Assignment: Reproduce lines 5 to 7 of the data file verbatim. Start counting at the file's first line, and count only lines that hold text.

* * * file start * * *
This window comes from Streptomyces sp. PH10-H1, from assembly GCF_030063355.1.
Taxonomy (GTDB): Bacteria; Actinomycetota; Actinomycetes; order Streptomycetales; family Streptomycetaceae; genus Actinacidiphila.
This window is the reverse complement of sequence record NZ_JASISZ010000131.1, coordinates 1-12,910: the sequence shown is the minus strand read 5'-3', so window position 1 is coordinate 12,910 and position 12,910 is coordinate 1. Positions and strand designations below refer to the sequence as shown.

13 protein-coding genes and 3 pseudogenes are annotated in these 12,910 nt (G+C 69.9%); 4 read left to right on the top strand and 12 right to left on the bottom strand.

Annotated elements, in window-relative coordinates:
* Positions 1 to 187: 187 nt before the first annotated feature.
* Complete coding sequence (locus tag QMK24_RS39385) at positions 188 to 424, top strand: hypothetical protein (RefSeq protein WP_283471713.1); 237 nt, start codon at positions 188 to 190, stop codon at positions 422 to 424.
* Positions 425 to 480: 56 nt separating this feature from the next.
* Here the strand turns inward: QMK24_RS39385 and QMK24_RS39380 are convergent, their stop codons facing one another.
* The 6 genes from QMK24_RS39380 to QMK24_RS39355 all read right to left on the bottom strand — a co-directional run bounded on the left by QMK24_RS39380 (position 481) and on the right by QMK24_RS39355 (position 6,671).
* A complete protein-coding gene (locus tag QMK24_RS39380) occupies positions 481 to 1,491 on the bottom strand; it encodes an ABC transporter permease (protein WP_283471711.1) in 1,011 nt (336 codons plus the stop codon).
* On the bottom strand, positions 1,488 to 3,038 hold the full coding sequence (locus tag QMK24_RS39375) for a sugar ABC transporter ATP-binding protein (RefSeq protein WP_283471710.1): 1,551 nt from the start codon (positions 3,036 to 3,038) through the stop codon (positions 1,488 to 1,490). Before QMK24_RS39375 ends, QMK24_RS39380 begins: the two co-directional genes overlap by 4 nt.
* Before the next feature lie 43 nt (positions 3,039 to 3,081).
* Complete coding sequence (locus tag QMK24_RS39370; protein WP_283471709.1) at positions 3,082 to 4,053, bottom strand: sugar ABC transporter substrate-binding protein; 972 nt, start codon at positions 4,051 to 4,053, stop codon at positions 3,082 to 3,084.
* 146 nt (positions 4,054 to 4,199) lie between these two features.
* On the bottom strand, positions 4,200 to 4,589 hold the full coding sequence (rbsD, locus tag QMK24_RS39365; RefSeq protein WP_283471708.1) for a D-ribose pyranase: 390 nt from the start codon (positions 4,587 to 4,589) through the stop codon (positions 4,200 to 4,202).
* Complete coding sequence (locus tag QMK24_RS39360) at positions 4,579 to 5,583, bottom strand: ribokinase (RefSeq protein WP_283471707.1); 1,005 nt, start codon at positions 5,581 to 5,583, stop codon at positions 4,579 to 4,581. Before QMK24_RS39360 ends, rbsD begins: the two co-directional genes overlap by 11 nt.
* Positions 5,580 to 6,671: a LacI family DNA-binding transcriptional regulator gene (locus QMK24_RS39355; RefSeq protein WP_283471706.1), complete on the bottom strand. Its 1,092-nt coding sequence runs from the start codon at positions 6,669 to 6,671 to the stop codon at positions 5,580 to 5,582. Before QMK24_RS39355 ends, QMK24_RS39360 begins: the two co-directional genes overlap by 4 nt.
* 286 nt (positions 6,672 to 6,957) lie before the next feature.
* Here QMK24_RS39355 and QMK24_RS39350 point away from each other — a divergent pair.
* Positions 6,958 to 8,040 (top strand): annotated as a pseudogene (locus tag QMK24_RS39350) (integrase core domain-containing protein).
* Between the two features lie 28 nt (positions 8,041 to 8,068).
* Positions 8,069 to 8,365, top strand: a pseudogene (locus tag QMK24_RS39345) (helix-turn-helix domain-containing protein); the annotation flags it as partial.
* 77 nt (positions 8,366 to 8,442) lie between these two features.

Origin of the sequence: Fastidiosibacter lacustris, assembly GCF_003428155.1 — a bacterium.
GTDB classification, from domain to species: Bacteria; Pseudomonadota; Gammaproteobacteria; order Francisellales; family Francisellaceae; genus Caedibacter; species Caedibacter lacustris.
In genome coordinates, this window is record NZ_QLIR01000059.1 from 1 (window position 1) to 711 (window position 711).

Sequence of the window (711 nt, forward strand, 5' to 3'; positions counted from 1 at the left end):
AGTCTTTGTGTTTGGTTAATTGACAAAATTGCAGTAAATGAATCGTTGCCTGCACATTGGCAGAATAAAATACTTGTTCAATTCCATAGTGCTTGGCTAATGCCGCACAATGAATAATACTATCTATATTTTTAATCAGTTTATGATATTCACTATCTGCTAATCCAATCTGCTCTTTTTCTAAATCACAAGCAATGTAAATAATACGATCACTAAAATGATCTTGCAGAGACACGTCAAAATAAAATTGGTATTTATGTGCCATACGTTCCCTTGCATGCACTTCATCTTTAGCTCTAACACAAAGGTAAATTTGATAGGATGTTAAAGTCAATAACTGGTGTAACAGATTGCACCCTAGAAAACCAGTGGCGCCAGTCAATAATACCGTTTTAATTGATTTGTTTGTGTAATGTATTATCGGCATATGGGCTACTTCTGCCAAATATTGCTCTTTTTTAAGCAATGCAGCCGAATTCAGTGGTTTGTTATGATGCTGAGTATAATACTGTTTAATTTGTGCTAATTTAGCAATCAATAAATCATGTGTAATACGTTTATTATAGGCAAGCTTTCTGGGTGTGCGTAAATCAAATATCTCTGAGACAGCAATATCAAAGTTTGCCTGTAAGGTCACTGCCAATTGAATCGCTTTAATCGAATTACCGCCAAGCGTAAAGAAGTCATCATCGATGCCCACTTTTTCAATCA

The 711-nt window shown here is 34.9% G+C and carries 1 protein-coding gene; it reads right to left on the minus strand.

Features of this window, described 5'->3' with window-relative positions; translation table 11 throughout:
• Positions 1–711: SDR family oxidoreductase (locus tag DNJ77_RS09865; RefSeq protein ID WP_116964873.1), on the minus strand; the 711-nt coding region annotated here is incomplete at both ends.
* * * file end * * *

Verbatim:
Annotated elements, in window-relative coordinates:
* Positions 1 to 187: 187 nt before the first annotated feature.
* Complete coding sequence (locus tag QMK24_RS39385) at positions 188 to 424, top strand: hypothetical protein (RefSeq protein WP_283471713.1); 237 nt, start codon at positions 188 to 190, stop codon at positions 422 to 424.